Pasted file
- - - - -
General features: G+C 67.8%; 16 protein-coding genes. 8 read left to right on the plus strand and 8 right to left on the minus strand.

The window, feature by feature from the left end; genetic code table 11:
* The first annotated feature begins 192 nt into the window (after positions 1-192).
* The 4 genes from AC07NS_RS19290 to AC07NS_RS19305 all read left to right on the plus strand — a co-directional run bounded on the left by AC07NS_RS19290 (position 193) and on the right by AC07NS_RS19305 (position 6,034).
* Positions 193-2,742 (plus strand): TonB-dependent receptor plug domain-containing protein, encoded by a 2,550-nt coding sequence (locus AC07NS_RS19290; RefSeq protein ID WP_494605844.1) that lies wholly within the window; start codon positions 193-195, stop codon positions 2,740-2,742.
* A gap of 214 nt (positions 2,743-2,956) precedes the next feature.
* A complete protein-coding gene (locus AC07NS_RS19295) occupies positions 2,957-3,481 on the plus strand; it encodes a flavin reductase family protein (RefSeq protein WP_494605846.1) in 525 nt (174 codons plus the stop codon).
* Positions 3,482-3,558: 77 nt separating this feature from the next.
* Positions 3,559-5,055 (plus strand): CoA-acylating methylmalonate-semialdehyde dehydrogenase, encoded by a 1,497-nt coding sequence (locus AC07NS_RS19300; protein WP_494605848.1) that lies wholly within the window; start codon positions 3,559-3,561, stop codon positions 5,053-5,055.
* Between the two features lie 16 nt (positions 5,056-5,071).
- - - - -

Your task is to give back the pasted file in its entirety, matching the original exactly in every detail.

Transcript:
General features: G+C 67.8%; 16 protein-coding genes. 8 read left to right on the plus strand and 8 right to left on the minus strand.

The window, feature by feature from the left end; genetic code table 11:
* The first annotated feature begins 192 nt into the window (after positions 1-192).
* The 4 genes from AC07NS_RS19290 to AC07NS_RS19305 all read left to right on the plus strand — a co-directional run bounded on the left by AC07NS_RS19290 (position 193) and on the right by AC07NS_RS19305 (position 6,034).
* Positions 193-2,742 (plus strand): TonB-dependent receptor plug domain-containing protein, encoded by a 2,550-nt coding sequence (locus AC07NS_RS19290; RefSeq protein ID WP_494605844.1) that lies wholly within the window; start codon positions 193-195, stop codon positions 2,740-2,742.
* A gap of 214 nt (positions 2,743-2,956) precedes the next feature.
* A complete protein-coding gene (locus AC07NS_RS19295) occupies positions 2,957-3,481 on the plus strand; it encodes a flavin reductase family protein (RefSeq protein WP_494605846.1) in 525 nt (174 codons plus the stop codon).
* Positions 3,482-3,558: 77 nt separating this feature from the next.
* Positions 3,559-5,055 (plus strand): CoA-acylating methylmalonate-semialdehyde dehydrogenase, encoded by a 1,497-nt coding sequence (locus AC07NS_RS19300; protein WP_494605848.1) that lies wholly within the window; start codon positions 3,559-3,561, stop codon positions 5,053-5,055.
* Between the two features lie 16 nt (positions 5,056-5,071).